• A four-year degree plus one year of property management experience or 
    • A two-year degree plus two years of property management experience or 
    • No degree but four years of property management experience 


    Additionally, candidates must complete 30 hours of verifiable education in commercial property management before sitting for the exam. 

    Accredited Commercial Manager (ACoM)

    The Accredited Commercial Manager (ACoM) qualification is offered by Institute of Real Estate Management (IREM). This program, equivalent to the ARM certificate, equips early-career property managers with fundamental knowledge tailored for commercial properties.  

    Delivered through the ACoM track, the curriculum covers essential topics such as budgeting, forecasting, and financial analysis in a commercial context. Upon completion, candidates tackle a rigorous 100-question exam. 

    Certified Property Manager (CPM)

    With the popular Certified Property Manager (CPM) qualification from the Institute of Real Estate Management (IREM), you can demonstrate your prowess in maximizing property value across diverse asset classes.  

    Comprising eight comprehensive courses, this program delves into core competencies essential for effective property management and real estate valuation. From ethics and budgeting to maintenance management and investment valuation, the CPM curriculum prepares professionals to excel in the real estate management industry. 

    Leveraging Technology in Commercial Property Management

    Even the most skilled and seasoned property manager can enhance their performance by embracing technology, specifically designed to cater to the property management industry. 

    Modern cloud-based software as a service (SaaS) systems enable property managers to increase their efficiency by automating recurring tasks, simplifying processes, and providing real-time access to various types of data. 

    MIPorperty Portal (MIPP) is an all-in-one property management software solution for commercial property managers, real estate investors and landlords in Canada. MIPP comes with numerous features 

    • Storage and management of communications. 
    • Automated Lease Creation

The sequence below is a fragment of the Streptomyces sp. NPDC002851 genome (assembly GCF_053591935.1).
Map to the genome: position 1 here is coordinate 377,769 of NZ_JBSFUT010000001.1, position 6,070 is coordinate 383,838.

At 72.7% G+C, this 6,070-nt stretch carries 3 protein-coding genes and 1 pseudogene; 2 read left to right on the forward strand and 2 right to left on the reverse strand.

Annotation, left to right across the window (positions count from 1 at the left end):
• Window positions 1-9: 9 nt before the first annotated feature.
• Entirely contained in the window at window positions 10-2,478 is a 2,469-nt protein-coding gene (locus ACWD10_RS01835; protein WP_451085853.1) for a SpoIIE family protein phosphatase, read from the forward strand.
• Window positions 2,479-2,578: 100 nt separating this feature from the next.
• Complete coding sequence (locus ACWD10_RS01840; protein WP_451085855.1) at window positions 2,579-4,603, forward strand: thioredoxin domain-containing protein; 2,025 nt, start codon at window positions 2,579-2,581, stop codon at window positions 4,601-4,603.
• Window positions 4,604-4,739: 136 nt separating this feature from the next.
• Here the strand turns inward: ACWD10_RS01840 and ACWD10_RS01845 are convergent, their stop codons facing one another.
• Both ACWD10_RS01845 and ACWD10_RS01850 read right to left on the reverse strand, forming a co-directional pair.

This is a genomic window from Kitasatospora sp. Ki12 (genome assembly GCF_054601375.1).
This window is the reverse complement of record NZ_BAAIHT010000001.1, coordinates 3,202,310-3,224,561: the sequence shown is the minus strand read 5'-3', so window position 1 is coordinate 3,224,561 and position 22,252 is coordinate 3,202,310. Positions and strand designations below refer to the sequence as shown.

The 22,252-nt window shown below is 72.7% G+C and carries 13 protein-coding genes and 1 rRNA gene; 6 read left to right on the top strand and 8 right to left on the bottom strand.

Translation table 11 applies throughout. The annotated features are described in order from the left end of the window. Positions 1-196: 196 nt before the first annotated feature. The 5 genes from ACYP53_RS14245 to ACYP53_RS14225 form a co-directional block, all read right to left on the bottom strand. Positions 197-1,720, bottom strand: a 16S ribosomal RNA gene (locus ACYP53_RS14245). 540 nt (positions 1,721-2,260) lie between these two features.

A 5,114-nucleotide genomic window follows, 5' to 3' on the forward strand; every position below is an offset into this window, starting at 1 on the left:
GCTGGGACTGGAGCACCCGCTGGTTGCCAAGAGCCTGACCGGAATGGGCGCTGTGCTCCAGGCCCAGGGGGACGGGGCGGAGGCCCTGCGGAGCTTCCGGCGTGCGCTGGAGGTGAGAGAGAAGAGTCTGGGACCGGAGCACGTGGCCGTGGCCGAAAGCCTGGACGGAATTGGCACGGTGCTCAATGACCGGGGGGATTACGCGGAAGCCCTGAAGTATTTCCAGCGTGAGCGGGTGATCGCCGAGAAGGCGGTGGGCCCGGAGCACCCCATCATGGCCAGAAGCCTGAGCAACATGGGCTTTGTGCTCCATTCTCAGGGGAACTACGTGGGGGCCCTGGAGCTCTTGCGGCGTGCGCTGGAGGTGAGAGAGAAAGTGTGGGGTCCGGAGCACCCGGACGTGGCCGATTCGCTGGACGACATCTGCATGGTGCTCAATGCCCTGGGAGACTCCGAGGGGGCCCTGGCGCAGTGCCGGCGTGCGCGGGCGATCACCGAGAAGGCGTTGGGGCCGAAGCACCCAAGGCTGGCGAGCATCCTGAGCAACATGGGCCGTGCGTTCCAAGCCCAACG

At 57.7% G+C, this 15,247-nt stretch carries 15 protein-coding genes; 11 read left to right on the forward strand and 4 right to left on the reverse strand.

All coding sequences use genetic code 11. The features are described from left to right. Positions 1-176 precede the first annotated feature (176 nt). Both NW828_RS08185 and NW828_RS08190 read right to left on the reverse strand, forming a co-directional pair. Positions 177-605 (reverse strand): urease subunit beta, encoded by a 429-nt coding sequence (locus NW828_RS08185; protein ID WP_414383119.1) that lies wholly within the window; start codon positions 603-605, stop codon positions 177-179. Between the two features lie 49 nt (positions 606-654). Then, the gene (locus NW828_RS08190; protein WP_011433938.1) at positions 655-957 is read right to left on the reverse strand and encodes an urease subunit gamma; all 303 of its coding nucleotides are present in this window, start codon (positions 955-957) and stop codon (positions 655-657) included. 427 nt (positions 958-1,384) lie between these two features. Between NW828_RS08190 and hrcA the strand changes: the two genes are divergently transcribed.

• Assistance with compliance requirements 
    • Maintenance Tracking and many more… 

    Why should you choose MIPP? MIPP can take your commercia. property management business to the next level. It will automate a large part of your day-to-day operations while you focus on and make the important decisions. 

    Get a free demo, or contact us to take your property management game to the next level.  

    The software is available on the App Store or Google Play so that you can take your property management business on the go. 


    In conclusion, commercial property management in Canada requires a proactive approach. A commercial property manager needs to stay informed, adapt to industry trends, provide open communication methods to tenants, and implement best practices to tackle challenges successfully. By understanding the unique aspects of the Canadian market and legal frameworks and embracing technology, you can position yourself as a proficient and successful commercial property manager. 

    Frequently Asked Questions (FAQs) about Commercial Property Management in Canada

    In Canada, individuals can start by pursuing relevant education and certifications in real estate or property management. Gaining practical experience through internships or entry-level positions is also beneficial. Networking and staying updated on market trends can further enhance career prospects. 

    The NOC Code for property managers is 1224.0. The title is Property Administrator, and examples are Accommodation Officer, Housing Project Manager, Apartment Rental Agent, Property Rentals Manager, Property Administrator, etc. 

    Yes, there are. Consult with a tax professional to understand tax implications, deductions, and compliance requirements for commercial property ownership. 

    Attend industry events, subscribe to reputable publications, and join professional networks to stay informed about emerging trends and opportunities. 

    Technology can enhance property management efficiency through various tools and innovations such as property management software, IoT (Internet of Things) devices for building automation, etc. 

    Yes, there are specific regulations for property management that vary by province in Canada. These regulations cover areas such as tenant rights, landlord responsibilities, lease agreements, and property maintenance standards. 

    Property managers can enhance tenant satisfaction by providing responsive and proactive customer service, addressing maintenance issues promptly, fostering open communication channels, and implementing amenities and services that improve the overall tenant experience.